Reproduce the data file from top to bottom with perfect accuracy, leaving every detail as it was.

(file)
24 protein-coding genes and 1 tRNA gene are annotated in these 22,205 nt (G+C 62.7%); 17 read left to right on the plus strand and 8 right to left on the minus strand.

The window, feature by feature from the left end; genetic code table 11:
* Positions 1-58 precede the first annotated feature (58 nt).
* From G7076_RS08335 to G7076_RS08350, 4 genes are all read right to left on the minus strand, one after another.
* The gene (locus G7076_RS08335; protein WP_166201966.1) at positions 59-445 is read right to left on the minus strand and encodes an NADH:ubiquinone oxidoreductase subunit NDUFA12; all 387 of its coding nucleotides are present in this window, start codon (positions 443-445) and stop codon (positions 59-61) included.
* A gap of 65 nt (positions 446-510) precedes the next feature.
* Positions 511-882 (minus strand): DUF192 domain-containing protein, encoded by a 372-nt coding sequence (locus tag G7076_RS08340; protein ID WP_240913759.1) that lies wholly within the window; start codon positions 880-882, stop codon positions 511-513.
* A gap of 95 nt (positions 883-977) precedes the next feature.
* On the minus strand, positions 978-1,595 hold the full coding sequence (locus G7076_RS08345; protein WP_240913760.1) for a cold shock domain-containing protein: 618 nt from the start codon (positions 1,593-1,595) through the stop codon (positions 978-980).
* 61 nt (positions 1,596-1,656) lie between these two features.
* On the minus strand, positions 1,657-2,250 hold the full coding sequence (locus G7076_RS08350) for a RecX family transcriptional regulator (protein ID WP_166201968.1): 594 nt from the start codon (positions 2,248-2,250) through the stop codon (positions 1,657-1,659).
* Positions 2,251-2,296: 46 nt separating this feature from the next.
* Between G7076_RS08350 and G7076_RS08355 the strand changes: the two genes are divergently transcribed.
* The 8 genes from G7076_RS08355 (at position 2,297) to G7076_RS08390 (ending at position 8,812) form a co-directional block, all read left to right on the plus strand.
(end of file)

24 protein-coding genes and 1 tRNA gene are annotated in these 22,205 nt (G+C 62.7%); 17 read left to right on the plus strand and 8 right to left on the minus strand.

The window, feature by feature from the left end; genetic code table 11:
* Positions 1-58 precede the first annotated feature (58 nt).
* From G7076_RS08335 to G7076_RS08350, 4 genes are all read right to left on the minus strand, one after another.
* The gene (locus G7076_RS08335; protein WP_166201966.1) at positions 59-445 is read right to left on the minus strand and encodes an NADH:ubiquinone oxidoreductase subunit NDUFA12; all 387 of its coding nucleotides are present in this window, start codon (positions 443-445) and stop codon (positions 59-61) included.
* A gap of 65 nt (positions 446-510) precedes the next feature.
* Positions 511-882 (minus strand): DUF192 domain-containing protein, encoded by a 372-nt coding sequence (locus tag G7076_RS08340; protein ID WP_240913759.1) that lies wholly within the window; start codon positions 880-882, stop codon positions 511-513.
* A gap of 95 nt (positions 883-977) precedes the next feature.
* On the minus strand, positions 978-1,595 hold the full coding sequence (locus G7076_RS08345; protein WP_240913760.1) for a cold shock domain-containing protein: 618 nt from the start codon (positions 1,593-1,595) through the stop codon (positions 978-980).
* 61 nt (positions 1,596-1,656) lie between these two features.
* On the minus strand, positions 1,657-2,250 hold the full coding sequence (locus G7076_RS08350) for a RecX family transcriptional regulator (protein ID WP_166201968.1): 594 nt from the start codon (positions 2,248-2,250) through the stop codon (positions 1,657-1,659).
* Positions 2,251-2,296: 46 nt separating this feature from the next.
* Between G7076_RS08350 and G7076_RS08355 the strand changes: the two genes are divergently transcribed.
* The 8 genes from G7076_RS08355 (at position 2,297) to G7076_RS08390 (ending at position 8,812) form a co-directional block, all read left to right on the plus strand.